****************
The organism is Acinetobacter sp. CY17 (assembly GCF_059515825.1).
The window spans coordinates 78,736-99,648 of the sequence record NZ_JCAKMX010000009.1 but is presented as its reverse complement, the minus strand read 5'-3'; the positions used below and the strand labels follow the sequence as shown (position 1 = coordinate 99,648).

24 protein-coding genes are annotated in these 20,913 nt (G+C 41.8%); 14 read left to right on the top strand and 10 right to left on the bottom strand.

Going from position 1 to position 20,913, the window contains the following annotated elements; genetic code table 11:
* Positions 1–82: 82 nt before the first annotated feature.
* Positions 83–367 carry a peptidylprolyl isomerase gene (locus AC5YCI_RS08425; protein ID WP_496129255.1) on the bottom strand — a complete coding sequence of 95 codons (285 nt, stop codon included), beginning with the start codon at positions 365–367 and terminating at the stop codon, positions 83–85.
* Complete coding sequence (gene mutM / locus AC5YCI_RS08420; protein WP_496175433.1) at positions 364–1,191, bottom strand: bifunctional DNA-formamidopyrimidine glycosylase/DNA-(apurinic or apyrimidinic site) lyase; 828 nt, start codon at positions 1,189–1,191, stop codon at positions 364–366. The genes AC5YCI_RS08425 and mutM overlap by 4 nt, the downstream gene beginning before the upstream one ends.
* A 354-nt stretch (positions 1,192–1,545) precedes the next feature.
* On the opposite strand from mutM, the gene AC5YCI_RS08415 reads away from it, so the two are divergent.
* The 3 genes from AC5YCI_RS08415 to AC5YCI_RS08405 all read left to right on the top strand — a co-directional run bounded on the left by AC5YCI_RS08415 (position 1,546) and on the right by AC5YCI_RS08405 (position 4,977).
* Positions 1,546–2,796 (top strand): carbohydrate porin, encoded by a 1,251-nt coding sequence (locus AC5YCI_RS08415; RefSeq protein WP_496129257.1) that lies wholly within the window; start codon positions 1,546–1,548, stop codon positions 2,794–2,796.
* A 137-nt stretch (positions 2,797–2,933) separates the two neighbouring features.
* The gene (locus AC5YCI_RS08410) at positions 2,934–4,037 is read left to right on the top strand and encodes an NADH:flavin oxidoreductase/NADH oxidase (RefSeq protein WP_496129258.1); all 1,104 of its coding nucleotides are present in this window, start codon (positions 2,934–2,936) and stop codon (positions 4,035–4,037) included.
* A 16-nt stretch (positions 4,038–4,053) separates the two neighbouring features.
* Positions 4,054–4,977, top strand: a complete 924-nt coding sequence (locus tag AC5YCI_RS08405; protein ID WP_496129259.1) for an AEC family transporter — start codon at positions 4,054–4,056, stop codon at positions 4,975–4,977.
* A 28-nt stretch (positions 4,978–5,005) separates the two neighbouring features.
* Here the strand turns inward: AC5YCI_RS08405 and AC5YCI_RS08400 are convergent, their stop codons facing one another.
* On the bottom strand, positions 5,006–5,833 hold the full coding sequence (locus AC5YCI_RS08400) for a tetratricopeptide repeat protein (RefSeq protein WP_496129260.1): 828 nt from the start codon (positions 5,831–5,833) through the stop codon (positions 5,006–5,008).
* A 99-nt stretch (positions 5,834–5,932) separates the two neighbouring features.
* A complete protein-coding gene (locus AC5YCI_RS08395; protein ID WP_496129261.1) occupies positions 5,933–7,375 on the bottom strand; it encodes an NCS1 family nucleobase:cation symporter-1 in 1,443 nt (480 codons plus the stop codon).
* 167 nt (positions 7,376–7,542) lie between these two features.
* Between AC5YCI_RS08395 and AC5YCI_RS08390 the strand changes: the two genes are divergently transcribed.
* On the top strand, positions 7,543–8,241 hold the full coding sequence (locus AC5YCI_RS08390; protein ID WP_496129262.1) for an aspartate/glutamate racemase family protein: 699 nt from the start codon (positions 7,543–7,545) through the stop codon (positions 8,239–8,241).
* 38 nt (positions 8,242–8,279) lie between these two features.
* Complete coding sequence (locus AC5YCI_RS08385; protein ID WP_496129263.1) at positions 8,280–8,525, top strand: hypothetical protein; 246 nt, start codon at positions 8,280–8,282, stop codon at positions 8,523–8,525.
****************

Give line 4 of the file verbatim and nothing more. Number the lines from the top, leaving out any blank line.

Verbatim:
Going from position 1 to position 20,913, the window contains the following annotated elements; genetic code table 11: